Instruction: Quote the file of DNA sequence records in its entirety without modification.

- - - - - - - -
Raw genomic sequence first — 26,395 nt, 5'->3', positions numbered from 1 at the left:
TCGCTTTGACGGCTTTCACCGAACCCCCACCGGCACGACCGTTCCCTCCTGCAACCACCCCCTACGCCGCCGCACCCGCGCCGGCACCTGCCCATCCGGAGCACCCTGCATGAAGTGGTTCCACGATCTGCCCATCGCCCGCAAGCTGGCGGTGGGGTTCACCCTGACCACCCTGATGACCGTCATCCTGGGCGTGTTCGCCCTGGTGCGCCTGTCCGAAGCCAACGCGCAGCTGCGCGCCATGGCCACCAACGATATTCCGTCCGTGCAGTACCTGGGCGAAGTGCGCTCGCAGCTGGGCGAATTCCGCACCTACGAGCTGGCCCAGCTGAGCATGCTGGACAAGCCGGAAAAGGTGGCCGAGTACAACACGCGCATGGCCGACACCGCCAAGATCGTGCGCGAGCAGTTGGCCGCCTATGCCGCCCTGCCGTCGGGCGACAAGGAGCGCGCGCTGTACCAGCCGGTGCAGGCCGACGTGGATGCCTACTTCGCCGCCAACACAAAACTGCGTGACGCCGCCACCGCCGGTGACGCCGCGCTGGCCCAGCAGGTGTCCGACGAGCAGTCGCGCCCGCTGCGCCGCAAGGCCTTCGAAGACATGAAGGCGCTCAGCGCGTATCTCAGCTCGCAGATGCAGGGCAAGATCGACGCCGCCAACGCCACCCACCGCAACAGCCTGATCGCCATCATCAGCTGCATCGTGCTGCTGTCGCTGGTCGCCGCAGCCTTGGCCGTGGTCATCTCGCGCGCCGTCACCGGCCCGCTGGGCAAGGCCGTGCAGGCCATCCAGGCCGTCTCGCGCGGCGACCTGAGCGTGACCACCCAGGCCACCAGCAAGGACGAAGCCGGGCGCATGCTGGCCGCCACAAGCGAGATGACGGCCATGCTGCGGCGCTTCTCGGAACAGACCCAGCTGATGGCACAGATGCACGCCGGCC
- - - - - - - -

Raw genomic sequence first — 26,395 nt, 5'->3', positions numbered from 1 at the left:
TCGCTTTGACGGCTTTCACCGAACCCCCACCGGCACGACCGTTCCCTCCTGCAACCACCCCCTACGCCGCCGCACCCGCGCCGGCACCTGCCCATCCGGAGCACCCTGCATGAAGTGGTTCCACGATCTGCCCATCGCCCGCAAGCTGGCGGTGGGGTTCACCCTGACCACCCTGATGACCGTCATCCTGGGCGTGTTCGCCCTGGTGCGCCTGTCCGAAGCCAACGCGCAGCTGCGCGCCATGGCCACCAACGATATTCCGTCCGTGCAGTACCTGGGCGAAGTGCGCTCGCAGCTGGGCGAATTCCGCACCTACGAGCTGGCCCAGCTGAGCATGCTGGACAAGCCGGAAAAGGTGGCCGAGTACAACACGCGCATGGCCGACACCGCCAAGATCGTGCGCGAGCAGTTGGCCGCCTATGCCGCCCTGCCGTCGGGCGACAAGGAGCGCGCGCTGTACCAGCCGGTGCAGGCCGACGTGGATGCCTACTTCGCCGCCAACACAAAACTGCGTGACGCCGCCACCGCCGGTGACGCCGCGCTGGCCCAGCAGGTGTCCGACGAGCAGTCGCGCCCGCTGCGCCGCAAGGCCTTCGAAGACATGAAGGCGCTCAGCGCGTATCTCAGCTCGCAGATGCAGGGCAAGATCGACGCCGCCAACGCCACCCACCGCAACAGCCTGATCGCCATCATCAGCTGCATCGTGCTGCTGTCGCTGGTCGCCGCAGCCTTGGCCGTGGTCATCTCGCGCGCCGTCACCGGCCCGCTGGGCAAGGCCGTGCAGGCCATCCAGGCCGTCTCGCGCGGCGACCTGAGCGTGACCACCCAGGCCACCAGCAAGGACGAAGCCGGGCGCATGCTGGCCGCCACAAGCGAGATGACGGCCATGCTGCGGCGCTTCTCGGAACAGACCCAGCTGATGGCACAGATGCACGCCGGCC